So I’ve heard. Once again concerning Phlegethontia, though, I don’t think it is as completely weird as you’re making it out to be. I am curious to see what the basal microbrachomorphs are going to turn up vis a vis development, though.

  34. #34 David Marjanović
    October 3, 2009

    I suppose that the early complete ossification of the vertebrae is weird, but the rest of the organism is relatively sensible in ossification sequences.

    Jugal before premaxilla? Sensible? Zonked out, I tell you.

    I don’t have the 2002 or the 2003 paper here, but the 2007 book chapter illustrates the three known stages of skull ossification again (in lateral view, which is most likely all that is known):

    Smallest: complete caudal half of braincase except crests, frontal, maxilla, surangular, angular.

    Intermediate: the above + lacrimal, dentary, rostrodorsal and rostroventral corners of “postfrontal” (likely separate postfrontal and postorbital), jugal, all of ?quadratojugal/squamosal except dorsal process; complete, unbroken ventral margin of orbit and cheek region.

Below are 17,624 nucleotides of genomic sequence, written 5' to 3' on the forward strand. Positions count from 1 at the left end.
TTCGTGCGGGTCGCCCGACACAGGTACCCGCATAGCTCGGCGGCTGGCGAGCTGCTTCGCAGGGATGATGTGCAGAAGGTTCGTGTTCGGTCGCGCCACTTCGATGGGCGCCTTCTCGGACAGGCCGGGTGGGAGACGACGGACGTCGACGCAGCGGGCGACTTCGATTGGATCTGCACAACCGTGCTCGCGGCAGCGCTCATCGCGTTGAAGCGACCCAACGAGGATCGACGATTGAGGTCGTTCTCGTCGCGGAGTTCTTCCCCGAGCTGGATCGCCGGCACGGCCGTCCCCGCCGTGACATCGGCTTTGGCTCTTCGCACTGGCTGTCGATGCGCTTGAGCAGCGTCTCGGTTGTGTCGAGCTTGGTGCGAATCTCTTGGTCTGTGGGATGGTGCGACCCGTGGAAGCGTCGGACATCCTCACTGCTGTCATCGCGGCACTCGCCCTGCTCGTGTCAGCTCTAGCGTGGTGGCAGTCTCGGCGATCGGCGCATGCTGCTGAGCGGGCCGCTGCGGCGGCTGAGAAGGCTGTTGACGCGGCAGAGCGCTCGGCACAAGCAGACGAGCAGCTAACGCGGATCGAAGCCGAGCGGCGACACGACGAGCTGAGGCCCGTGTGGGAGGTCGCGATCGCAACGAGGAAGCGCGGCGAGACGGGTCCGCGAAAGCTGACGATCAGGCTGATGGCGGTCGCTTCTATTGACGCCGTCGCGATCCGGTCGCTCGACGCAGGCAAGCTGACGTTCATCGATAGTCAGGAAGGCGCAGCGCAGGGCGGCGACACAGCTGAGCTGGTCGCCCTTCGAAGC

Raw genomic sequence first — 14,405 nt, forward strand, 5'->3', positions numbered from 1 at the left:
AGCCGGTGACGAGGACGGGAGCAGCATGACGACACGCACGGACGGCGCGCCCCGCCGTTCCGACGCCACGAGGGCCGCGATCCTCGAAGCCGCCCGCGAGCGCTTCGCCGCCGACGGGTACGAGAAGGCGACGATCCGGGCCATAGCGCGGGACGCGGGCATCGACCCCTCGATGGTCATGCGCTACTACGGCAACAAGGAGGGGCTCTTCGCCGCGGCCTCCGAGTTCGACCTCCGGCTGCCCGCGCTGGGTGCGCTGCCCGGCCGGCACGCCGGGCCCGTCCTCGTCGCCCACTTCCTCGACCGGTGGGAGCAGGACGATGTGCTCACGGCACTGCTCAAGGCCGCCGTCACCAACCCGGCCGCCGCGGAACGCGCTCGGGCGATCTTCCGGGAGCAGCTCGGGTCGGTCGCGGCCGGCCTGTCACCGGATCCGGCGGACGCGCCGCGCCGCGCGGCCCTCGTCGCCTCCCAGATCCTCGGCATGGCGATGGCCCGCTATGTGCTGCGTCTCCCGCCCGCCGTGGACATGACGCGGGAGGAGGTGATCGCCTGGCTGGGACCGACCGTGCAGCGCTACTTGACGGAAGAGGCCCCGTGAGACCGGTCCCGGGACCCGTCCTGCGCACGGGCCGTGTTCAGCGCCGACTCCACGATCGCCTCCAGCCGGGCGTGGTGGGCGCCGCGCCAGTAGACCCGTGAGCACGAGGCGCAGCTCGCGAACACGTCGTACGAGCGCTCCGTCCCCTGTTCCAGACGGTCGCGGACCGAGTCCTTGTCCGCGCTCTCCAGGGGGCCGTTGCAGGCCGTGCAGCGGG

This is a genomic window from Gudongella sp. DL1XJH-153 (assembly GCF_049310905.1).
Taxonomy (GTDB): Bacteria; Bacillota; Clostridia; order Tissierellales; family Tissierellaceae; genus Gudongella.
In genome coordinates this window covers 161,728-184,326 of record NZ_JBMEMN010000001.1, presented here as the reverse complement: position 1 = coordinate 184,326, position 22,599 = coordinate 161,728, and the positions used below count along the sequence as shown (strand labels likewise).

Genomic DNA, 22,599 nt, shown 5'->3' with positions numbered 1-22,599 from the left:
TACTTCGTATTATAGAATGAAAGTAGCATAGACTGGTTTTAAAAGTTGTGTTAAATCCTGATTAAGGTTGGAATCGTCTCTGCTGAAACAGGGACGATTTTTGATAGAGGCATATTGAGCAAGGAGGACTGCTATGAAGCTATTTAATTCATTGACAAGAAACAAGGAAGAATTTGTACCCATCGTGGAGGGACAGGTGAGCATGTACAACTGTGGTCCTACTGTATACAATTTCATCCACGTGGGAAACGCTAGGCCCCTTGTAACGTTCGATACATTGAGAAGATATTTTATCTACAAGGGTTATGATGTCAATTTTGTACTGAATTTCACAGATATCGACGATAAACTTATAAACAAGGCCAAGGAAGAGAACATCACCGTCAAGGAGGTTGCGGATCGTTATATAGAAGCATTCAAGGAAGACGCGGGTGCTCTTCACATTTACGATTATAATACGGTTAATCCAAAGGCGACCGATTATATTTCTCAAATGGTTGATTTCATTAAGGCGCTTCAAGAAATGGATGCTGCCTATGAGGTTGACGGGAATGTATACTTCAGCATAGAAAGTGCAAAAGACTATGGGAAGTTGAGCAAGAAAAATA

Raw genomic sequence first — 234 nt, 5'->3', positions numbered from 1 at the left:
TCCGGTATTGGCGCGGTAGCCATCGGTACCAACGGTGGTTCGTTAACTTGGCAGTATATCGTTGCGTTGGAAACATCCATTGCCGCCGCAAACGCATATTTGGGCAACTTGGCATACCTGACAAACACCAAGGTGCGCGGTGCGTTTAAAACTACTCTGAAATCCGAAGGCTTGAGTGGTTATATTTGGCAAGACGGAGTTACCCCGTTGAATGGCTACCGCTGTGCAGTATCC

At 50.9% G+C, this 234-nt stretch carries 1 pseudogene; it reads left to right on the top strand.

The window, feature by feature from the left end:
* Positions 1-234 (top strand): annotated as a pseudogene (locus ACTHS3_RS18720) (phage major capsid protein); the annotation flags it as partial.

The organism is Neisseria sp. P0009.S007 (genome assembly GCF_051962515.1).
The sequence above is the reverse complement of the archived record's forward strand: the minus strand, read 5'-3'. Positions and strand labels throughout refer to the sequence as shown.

Largest: the above + all the rest: premaxilla, complete and single “postfrontal”, dorsal process of ?quadratojugal/squamosal, sagittal and nuchal crests of braincase.

    Pretty much all that’s normal here is the early appearance of the frontal, don’t you think?

    I’m also somewhat skeptical of the idea that we’re seeing as complete an ossification sequence as we think.

    Nobody has said it’s complete. I, for one, keep whining about how it’s only 3 stages :-)

    Basically, there’s a lot we don’t know about aistopods that needs to be resolved.

    Understatement :-)

    I’m not really sure why this should be all that surprising,